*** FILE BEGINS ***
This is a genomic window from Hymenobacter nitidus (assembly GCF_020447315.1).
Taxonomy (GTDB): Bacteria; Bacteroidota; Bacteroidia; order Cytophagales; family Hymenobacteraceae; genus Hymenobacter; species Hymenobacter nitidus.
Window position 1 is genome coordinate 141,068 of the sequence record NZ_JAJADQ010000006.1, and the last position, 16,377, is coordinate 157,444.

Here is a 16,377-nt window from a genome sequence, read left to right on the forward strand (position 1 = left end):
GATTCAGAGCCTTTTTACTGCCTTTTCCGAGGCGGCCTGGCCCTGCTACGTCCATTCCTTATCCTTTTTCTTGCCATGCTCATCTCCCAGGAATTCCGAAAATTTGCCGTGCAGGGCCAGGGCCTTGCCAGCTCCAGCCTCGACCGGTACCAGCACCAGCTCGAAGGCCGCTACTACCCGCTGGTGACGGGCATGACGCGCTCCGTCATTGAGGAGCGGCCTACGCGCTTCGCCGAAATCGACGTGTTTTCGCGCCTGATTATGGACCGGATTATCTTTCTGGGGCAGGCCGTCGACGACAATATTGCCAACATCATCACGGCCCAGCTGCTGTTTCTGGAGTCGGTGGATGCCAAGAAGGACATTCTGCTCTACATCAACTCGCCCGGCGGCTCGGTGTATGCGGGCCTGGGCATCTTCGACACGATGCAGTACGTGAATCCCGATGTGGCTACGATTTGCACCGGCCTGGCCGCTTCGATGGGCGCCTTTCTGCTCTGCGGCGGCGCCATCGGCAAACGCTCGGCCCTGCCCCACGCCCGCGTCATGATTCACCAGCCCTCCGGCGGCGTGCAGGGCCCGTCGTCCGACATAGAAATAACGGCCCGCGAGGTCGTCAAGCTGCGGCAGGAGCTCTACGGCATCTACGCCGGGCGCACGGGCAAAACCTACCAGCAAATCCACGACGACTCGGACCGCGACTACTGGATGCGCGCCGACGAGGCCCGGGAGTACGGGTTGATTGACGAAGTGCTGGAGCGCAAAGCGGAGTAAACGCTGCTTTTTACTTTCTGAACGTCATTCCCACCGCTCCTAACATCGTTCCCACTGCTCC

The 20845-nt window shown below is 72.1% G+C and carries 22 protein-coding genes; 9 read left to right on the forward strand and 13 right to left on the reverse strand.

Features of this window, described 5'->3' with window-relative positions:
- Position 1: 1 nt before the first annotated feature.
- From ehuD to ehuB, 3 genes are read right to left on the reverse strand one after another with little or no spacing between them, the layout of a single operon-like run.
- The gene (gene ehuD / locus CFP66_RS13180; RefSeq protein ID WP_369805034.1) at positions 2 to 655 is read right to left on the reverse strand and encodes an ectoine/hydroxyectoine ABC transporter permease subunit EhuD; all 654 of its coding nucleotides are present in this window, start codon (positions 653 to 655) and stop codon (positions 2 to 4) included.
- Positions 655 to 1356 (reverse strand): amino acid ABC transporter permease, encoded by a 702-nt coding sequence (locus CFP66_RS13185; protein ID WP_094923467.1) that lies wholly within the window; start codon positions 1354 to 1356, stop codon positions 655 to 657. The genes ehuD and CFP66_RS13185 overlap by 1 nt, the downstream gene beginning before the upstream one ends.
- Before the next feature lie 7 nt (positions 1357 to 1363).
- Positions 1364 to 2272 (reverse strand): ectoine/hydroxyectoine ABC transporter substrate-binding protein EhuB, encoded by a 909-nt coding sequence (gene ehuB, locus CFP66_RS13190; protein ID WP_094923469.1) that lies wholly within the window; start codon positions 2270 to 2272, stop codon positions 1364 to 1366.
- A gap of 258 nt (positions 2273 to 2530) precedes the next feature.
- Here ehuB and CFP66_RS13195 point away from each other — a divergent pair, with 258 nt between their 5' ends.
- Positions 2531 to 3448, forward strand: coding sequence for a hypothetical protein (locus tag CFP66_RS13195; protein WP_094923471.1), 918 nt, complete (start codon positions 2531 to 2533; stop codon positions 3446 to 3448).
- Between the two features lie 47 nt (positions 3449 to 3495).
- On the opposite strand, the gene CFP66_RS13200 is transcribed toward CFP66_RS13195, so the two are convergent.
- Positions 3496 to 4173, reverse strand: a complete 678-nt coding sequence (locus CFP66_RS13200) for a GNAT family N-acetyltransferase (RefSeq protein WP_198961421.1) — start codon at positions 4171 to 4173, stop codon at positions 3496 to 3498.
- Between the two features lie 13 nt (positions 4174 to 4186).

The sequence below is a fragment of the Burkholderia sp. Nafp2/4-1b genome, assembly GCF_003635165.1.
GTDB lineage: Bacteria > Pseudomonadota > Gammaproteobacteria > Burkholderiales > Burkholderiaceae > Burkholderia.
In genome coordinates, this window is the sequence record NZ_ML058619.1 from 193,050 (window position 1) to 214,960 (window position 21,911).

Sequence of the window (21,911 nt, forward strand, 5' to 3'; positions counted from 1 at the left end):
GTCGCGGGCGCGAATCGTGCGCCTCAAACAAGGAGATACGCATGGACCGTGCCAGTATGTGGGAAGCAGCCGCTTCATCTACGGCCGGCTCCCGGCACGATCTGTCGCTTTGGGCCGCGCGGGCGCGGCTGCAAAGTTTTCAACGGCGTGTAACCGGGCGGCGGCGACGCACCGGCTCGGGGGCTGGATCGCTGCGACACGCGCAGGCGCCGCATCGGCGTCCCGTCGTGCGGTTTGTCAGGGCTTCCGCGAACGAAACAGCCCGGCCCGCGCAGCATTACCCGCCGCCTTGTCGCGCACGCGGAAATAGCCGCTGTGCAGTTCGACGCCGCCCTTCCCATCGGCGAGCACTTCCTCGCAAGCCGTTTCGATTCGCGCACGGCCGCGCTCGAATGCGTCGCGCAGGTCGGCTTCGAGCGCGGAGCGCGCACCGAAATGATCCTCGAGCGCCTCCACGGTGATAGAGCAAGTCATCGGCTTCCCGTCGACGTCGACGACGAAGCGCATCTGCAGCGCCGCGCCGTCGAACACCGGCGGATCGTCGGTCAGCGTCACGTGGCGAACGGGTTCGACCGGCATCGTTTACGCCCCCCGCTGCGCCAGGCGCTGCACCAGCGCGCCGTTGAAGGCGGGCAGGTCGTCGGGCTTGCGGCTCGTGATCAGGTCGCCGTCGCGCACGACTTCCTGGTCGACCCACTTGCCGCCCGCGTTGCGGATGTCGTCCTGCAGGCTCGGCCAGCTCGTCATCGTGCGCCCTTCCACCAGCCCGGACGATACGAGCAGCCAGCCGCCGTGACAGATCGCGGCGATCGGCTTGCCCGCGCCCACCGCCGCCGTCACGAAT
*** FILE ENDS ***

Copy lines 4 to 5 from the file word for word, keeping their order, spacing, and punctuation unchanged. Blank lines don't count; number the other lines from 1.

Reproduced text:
Here is a 16,377-nt window from a genome sequence, read left to right on the forward strand (position 1 = left end):
GATTCAGAGCCTTTTTACTGCCTTTTCCGAGGCGGCCTGGCCCTGCTACGTCCATTCCTTATCCTTTTTCTTGCCATGCTCATCTCCCAGGAATTCCGAAAATTTGCCGTGCAGGGCCAGGGCCTTGCCAGCTCCAGCCTCGACCGGTACCAGCACCAGCTCGAAGGCCGCTACTACCCGCTGGTGACGGGCATGACGCGCTCCGTCATTGAGGAGCGGCCTACGCGCTTCGCCGAAATCGACGTGTTTTCGCGCCTGATTATGGACCGGATTATCTTTCTGGGGCAGGCCGTCGACGACAATATTGCCAACATCATCACGGCCCAGCTGCTGTTTCTGGAGTCGGTGGATGCCAAGAAGGACATTCTGCTCTACATCAACTCGCCCGGCGGCTCGGTGTATGCGGGCCTGGGCATCTTCGACACGATGCAGTACGTGAATCCCGATGTGGCTACGATTTGCACCGGCCTGGCCGCTTCGATGGGCGCCTTTCTGCTCTGCGGCGGCGCCATCGGCAAACGCTCGGCCCTGCCCCACGCCCGCGTCATGATTCACCAGCCCTCCGGCGGCGTGCAGGGCCCGTCGTCCGACATAGAAATAACGGCCCGCGAGGTCGTCAAGCTGCGGCAGGAGCTCTACGGCATCTACGCCGGGCGCACGGGCAAAACCTACCAGCAAATCCACGACGACTCGGACCGCGACTACTGGATGCGCGCCGACGAGGCCCGGGAGTACGGGTTGATTGACGAAGTGCTGGAGCGCAAAGCGGAGTAAACGCTGCTTTTTACTTTCTGAACGTCATTCCCACCGCTCCTAACATCGTTCCCACTGCTCC